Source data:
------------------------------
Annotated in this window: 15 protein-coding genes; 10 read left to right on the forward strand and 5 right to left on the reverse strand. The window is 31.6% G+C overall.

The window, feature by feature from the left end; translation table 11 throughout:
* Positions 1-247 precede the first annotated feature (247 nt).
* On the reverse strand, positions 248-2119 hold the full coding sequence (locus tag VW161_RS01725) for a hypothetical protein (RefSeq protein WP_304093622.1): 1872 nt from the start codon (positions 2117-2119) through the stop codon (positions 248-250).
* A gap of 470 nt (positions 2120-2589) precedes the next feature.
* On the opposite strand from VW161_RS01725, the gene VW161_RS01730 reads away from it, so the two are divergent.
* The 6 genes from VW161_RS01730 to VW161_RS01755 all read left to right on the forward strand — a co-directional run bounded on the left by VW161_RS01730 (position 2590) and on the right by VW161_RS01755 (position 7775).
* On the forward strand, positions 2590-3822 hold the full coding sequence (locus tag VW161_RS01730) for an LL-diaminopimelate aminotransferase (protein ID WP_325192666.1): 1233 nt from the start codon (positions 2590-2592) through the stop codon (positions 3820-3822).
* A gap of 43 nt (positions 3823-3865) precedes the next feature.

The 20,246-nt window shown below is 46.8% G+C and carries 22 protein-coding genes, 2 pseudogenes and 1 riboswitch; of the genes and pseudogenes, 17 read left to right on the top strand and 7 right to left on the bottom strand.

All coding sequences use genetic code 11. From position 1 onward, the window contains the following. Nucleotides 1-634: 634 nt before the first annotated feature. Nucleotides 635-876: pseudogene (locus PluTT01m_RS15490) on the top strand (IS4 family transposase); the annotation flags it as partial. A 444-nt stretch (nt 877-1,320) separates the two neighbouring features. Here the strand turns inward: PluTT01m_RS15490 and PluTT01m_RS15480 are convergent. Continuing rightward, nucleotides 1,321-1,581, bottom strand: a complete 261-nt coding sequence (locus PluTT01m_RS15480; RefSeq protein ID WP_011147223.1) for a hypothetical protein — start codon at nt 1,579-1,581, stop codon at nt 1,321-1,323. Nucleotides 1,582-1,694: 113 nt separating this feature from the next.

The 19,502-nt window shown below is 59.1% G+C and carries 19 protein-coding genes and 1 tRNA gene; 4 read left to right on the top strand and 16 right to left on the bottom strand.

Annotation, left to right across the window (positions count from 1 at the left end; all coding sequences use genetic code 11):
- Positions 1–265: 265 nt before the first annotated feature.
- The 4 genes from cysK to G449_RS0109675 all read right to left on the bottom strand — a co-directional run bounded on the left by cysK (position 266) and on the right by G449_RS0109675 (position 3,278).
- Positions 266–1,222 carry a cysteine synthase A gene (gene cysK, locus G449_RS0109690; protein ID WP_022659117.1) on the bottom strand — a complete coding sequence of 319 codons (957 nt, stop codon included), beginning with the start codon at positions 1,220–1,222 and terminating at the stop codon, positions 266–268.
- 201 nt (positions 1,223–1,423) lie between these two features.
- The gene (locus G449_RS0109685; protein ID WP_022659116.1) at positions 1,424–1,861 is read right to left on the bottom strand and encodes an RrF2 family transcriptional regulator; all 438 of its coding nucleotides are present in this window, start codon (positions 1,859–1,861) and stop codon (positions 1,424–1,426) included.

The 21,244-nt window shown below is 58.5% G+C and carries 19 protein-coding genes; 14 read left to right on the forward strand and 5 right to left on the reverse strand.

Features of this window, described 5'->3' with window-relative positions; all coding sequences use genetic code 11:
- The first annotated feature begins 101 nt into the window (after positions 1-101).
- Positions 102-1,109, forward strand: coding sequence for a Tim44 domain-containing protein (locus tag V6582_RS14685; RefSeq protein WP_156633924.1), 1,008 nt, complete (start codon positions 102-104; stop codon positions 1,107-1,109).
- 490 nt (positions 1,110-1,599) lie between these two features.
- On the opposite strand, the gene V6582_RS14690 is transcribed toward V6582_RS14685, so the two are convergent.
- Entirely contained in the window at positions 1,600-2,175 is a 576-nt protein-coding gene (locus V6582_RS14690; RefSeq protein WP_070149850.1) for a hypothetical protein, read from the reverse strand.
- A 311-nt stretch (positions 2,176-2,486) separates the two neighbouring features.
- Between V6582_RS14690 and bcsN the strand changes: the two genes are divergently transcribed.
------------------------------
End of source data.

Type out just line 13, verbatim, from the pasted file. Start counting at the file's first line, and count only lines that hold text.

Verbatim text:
Annotation, left to right across the window (positions count from 1 at the left end; all coding sequences use genetic code 11):